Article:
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I Have Been Sued by a Debt Collector

The reason debt collectors file lawsuits is because they work. Nothing scares a person more than getting served with a lawsuit. There is this fear that if they don’t do anything they could get into serious trouble. Some people falsely believe that they could go to jail or face criminal charges because of the lawsuit.

The Debt Collectors do everything they can to stoke the flames of fear. They make misrepresentations about what can happen, they use extremely strong and inaccurate language to get people to meet their demands.

Knowledge is power, and when you don’t know the laws and rules, Debt Collectors will take advantage of you. They have zero concern about your life or personal issues, their job is to get as much money from you as they can, and they will use every tactic imaginable to do that.

Every case is different, but there are some universal rules that apply to all lawsuits in the State of Texas.

1. A creditor has to officially serve you with the lawsuit. 

Simply calling you and telling you that you have been sued is not good enough. They must file a lawsuit and then they have to serve it on you.  The most typical way to serve a lawsuit is to hire a process server to physically deliver the lawsuit papers.

In other situations, they may be able to serve you by mailing the lawsuit via certified mail. It’s always important to pick up certified mail as soon as possible because there could be important deadlines that you have to meet.

Remember, simply filing the lawsuit is not good enough, if they don’t serve the lawsuit then the case cannot continue and will ultimately be dismissed by the Court.

2. You can file a general denial in Texas.

In Texas, all you have to do to oppose the lawsuit is to file a general denial with the Court. A General denial is a simple statement ( can be 1 sentence) that you deny the claims filed against you. You always want to get an answer filed because at a minimum, it will get you more time to resolve the issue.  After you file your answer the Court will put the matter on its trial docket and depending on how backed up they are, this could be months or even a year away. At this stage, getting more time is a big win for you, so always file an answer!

When you are served with the lawsuit, it will give you a timeline on filing an answer.  In most cases you will have approximately 20 or 30 days to get a response filed.

3. Creditor’s have the burden to prove their case.

If it’s the original creditor, they are most likely going to be able to prove their case because all they need is a copy of the original contract signed by you. It gets more challenging when you are dealing with a debt collector, who purchased your debt from the original creditor. The debt collector has to establish that the debt exists, and that they are the legal owner of the debt. This second step requires more work.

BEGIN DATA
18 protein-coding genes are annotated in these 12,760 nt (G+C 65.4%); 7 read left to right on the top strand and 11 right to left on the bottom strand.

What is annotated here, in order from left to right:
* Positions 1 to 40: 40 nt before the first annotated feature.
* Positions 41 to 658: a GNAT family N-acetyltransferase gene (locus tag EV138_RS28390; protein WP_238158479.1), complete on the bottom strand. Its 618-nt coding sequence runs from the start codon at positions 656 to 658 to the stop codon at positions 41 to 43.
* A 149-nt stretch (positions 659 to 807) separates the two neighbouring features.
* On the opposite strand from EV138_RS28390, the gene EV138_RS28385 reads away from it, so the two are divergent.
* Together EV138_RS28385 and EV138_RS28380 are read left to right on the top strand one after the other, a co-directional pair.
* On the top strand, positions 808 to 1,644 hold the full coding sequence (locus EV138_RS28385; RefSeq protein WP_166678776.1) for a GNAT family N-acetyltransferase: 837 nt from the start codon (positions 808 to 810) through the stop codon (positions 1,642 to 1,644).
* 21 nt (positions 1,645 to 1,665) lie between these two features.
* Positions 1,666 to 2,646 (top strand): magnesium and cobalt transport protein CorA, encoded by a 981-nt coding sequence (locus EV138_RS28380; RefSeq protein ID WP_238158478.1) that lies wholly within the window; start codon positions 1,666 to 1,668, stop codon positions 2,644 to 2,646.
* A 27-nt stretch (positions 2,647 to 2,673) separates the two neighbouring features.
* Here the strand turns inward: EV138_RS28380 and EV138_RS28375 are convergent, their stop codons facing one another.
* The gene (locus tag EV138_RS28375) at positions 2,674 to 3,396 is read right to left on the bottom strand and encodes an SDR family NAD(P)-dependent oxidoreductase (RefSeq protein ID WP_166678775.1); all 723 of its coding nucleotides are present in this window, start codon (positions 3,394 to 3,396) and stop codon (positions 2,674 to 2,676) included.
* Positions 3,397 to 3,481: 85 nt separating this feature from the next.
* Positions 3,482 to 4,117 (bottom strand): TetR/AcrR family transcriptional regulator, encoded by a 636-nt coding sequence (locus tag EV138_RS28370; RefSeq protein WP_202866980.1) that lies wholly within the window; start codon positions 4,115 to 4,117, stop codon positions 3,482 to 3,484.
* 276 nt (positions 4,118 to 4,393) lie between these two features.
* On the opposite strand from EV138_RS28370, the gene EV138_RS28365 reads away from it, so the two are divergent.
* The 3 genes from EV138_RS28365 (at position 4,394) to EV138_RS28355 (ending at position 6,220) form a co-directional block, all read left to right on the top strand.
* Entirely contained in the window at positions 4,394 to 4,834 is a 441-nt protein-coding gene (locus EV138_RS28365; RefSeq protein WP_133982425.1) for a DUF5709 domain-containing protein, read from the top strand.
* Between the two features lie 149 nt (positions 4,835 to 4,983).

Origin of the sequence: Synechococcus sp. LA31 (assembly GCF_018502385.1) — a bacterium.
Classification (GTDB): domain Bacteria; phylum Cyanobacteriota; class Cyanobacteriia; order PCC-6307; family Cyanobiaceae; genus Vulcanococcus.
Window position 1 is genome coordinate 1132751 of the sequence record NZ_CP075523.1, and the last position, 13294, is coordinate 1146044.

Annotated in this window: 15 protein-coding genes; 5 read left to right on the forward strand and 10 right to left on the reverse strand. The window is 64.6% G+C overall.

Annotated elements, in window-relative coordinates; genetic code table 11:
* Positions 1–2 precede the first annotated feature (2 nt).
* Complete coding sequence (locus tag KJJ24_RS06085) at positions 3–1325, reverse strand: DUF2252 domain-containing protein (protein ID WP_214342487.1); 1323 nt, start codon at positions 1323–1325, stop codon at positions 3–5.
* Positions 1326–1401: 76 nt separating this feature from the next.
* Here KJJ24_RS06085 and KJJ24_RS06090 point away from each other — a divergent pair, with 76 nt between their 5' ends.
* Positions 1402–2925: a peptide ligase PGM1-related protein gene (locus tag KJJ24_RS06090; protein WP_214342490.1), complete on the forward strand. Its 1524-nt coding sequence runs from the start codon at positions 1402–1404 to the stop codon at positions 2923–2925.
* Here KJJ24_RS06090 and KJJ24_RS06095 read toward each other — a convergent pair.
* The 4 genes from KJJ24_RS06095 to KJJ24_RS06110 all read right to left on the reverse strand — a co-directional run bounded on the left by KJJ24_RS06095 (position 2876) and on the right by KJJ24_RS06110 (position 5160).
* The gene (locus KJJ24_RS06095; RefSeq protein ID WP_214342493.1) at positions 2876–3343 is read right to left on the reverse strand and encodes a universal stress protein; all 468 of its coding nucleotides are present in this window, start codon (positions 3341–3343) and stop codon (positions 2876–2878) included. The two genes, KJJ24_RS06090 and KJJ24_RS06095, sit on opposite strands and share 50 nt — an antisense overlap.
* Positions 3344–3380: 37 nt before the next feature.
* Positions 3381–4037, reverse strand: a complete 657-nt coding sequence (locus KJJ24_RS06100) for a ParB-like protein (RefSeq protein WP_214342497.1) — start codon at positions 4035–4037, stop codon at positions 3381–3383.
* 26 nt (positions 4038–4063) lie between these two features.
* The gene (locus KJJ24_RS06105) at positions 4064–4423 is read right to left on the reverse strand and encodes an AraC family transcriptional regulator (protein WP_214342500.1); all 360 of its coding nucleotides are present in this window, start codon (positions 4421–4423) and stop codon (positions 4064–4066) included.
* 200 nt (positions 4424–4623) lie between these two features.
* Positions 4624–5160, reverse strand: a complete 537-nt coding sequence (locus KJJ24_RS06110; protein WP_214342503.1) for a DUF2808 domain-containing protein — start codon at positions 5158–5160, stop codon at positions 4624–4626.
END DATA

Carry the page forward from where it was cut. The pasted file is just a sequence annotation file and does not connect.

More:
Most debt collectors hire nationwide volume firms. What I mean by this is these firms handle thousands of cases per month and don’t pay as much attention to each specific case. Their entire business model relies on you not responding or fighting them. As a result, they often file sloppy paperwork and are not prepared to go to trial.

Use this to your advantage. File a response and let them know you plan on fighting the lawsuit. They are going to have to prove to the Judge that the debt exists and that they own the debt. In most cases, they may not even have the proper paperwork to establish that they own the debt and you could get the case dismissed.

4. Negotiate from a position of strength.

I have never met a debt collector who isn’t willing to accept less than what is owed. But you have to negotiate with them. I often go back and forth 5 to 10 times before I get a “good deal” with the debt collectors.  This means I force them to reject my offer at least 5 times. They always start off saying “this is as low as we can go”, which is a lie. They can always go lower than the parameters, but you will never get there unless you negotiate and let them know you are serious about taking the matter to trial.

5. If they get a judgment against you, you can still negotiate.

I often have clients come to me when they have already had a judgment. I am still able to negotiate for less than the judgment amount. Don’t assume that once they have a judgment they won’t negotiate because they almost always will.

Most of us think hiring a lawyer will be too expensive so we try to deal with it ourselves. It never hurts to at least call a few lawyers. Most firms will offer a free consultation, so call them and find out what your options are. It’s not going to cost you anything and will at least give you more information to help you make a better decision.

If you want to discuss your financial situation in more detail you can call 469-607-8552 and set up your free financial strategy session (30 minutes).  Also, if you decide to hire my law firm and mention this blog, you will receive a 10% discount on your fees.